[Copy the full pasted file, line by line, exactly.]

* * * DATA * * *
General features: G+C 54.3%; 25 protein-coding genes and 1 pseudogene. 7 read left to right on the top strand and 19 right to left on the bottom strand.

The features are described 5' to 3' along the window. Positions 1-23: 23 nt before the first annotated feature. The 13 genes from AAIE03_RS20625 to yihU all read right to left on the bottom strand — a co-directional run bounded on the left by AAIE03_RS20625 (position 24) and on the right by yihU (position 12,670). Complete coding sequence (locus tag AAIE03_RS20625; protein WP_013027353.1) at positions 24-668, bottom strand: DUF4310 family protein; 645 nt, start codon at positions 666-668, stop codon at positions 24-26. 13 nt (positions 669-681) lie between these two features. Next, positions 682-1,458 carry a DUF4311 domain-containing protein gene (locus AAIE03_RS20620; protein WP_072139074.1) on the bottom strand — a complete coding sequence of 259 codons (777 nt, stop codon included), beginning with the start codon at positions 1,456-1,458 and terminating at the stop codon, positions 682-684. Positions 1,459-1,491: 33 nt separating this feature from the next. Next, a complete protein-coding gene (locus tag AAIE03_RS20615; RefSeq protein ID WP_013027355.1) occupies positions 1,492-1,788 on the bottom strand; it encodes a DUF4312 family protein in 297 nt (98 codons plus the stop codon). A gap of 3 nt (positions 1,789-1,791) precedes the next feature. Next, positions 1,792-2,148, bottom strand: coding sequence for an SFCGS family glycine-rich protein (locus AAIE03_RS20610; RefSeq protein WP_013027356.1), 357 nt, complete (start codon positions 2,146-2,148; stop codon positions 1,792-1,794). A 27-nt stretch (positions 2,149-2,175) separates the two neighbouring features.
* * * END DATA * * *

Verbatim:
General features: G+C 54.3%; 25 protein-coding genes and 1 pseudogene. 7 read left to right on the top strand and 19 right to left on the bottom strand.

The features are described 5' to 3' along the window. Positions 1-23: 23 nt before the first annotated feature. The 13 genes from AAIE03_RS20625 to yihU all read right to left on the bottom strand — a co-directional run bounded on the left by AAIE03_RS20625 (position 24) and on the right by yihU (position 12,670). Complete coding sequence (locus tag AAIE03_RS20625; protein WP_013027353.1) at positions 24-668, bottom strand: DUF4310 family protein; 645 nt, start codon at positions 666-668, stop codon at positions 24-26. 13 nt (positions 669-681) lie between these two features. Next, positions 682-1,458 carry a DUF4311 domain-containing protein gene (locus AAIE03_RS20620; protein WP_072139074.1) on the bottom strand — a complete coding sequence of 259 codons (777 nt, stop codon included), beginning with the start codon at positions 1,456-1,458 and terminating at the stop codon, positions 682-684. Positions 1,459-1,491: 33 nt separating this feature from the next. Next, a complete protein-coding gene (locus tag AAIE03_RS20615; RefSeq protein ID WP_013027355.1) occupies positions 1,492-1,788 on the bottom strand; it encodes a DUF4312 family protein in 297 nt (98 codons plus the stop codon). A gap of 3 nt (positions 1,789-1,791) precedes the next feature. Next, positions 1,792-2,148, bottom strand: coding sequence for an SFCGS family glycine-rich protein (locus AAIE03_RS20610; RefSeq protein WP_013027356.1), 357 nt, complete (start codon positions 2,146-2,148; stop codon positions 1,792-1,794). A 27-nt stretch (positions 2,149-2,175) separates the two neighbouring features.